Over time, bonds should find a place in your portfolio. How much you should have will definitely depend on your investment strategy and appetite for market swings. If you are in the market for bonds, you can get in on the initial offering or on the secondary market. It doesn’t matter if you have a lot of bonds or just a little bit, bonds are relatively easy to purchase.
Let’s be clear about one topic, bond ETFs are not fixed income investments, they are equities with a focus on fixed income just like a REIT ETF is an equity that focuses on real estate investments. A bond is its own type of investment vehicle and it has properties that differ from an ETF or mutual fund. A fixed income investment is meant to provide you with just that; fixed income without a fluctuating value.
With a bond, you should not lose money. You technically get your money back at the end of the term or if it is called back plus the interest due. It’s basically a loan to the government, a province, a municipality or a corporation. The risk is all relative which reflects the interest rate you would receive. Unlike an ETF or a mutual funds where the value of the equity is constantly changing based on market values.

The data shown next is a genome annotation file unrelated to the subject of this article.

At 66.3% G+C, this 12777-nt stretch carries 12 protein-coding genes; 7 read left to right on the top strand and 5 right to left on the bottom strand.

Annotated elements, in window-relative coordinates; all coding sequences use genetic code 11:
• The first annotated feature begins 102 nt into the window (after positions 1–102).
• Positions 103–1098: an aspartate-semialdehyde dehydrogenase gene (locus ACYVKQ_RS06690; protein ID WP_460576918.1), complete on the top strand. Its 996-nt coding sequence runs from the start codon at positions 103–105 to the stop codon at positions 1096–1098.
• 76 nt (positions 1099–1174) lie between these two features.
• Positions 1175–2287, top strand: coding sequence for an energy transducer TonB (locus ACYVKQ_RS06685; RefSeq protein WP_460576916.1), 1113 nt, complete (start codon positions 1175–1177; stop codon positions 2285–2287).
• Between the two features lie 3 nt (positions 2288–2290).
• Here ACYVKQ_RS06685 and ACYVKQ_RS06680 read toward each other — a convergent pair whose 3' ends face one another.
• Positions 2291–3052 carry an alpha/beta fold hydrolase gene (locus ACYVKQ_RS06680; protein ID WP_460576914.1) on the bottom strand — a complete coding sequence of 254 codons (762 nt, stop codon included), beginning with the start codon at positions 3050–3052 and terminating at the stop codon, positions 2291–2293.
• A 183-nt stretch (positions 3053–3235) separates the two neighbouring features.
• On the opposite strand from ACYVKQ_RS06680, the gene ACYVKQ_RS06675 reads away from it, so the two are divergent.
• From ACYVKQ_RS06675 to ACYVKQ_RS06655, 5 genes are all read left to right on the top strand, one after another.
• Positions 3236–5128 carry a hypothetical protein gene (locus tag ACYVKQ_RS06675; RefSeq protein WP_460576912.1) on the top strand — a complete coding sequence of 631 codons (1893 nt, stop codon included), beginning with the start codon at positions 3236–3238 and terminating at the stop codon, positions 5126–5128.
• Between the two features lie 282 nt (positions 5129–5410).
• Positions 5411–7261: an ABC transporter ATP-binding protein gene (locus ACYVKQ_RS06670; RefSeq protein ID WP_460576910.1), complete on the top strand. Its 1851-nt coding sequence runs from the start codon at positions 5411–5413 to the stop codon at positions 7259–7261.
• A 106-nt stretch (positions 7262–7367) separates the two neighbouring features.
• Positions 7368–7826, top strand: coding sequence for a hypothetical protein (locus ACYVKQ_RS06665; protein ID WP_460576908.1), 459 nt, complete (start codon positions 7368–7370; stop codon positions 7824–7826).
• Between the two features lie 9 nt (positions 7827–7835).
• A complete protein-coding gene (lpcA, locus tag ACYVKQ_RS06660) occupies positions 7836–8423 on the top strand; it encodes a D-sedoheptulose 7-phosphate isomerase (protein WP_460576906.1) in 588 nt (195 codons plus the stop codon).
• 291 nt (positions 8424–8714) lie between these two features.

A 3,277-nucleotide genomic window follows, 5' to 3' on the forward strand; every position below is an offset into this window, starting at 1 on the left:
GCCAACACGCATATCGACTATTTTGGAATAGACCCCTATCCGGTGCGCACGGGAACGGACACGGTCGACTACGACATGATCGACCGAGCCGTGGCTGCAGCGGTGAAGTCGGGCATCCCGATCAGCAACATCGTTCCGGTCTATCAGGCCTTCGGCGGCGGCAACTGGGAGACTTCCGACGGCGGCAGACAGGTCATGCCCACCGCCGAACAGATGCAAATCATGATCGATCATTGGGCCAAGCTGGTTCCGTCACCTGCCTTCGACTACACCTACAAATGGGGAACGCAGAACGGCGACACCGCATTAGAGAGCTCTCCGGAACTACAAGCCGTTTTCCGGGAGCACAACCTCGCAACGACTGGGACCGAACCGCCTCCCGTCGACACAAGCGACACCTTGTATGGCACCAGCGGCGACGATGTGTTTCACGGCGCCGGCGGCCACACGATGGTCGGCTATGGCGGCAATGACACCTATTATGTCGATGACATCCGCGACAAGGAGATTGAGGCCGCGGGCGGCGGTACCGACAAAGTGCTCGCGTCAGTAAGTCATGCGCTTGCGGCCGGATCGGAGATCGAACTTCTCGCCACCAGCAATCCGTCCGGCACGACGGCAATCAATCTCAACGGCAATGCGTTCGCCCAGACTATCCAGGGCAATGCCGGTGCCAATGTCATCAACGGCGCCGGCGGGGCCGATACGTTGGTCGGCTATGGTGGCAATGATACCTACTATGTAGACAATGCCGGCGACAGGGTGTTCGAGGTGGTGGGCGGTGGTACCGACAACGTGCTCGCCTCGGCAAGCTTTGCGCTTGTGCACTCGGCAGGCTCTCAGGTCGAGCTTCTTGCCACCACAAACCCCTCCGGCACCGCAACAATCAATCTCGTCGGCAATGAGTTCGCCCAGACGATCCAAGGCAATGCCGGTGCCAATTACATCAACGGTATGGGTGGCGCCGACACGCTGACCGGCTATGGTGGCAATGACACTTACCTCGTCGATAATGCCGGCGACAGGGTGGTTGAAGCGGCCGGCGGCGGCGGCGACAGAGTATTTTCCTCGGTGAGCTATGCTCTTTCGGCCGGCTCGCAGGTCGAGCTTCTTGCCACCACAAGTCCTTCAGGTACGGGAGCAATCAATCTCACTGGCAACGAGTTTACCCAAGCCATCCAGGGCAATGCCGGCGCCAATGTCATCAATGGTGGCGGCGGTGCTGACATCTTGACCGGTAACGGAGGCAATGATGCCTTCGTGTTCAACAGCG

Related: Should your bonds allocation match your age?
How To Buy Bonds
On the secondary market, you need to know what you are looking for as you are going to purchase a very specific bond. The purchases usually start with a minimum of $5,000 with $1,000 increments. Verify with your discount broker before you make the purchase.
Screening Bonds With RBC
The screening I have been able to do with RBC Direct Investing covers the following criteria. The ‘Rating’ is an important one for safety. Obviously, anything above $100 has a premium and anything below is sold under value. The maturity date and the risk usually play a factor in the secondary market value.
- Maturity Date
- Approx. Semi-Annual Yield
- Approx. Price/100 CAD
- Amount of Inventory
- Special Term
Also part of the filtering is the type of bond that you are looking for such as
- Government of Canada
Once you start filtering, you will notice that the above list really highlight the type of risk you are willing to take along with the available yield. Often times, if you purchase bonds on your own, it’s much better to purchase when they are released than on the secondary market.
RBC Bonds Purchase
The actual purchase from my discount broker is pretty simple. Once you have selected the bond from the screening list, you just have to click buy and proceed through the steps.
In the case of this bond from Terasen Gas (a.k.a. Fortis), there is a premium to pay up front for the yield. It does expire in 24 years and you would get the $5,000 for the bond plus all the interest earned. Is it worth the premium? Some people might argue that they won’t be around and the yield is what matters now.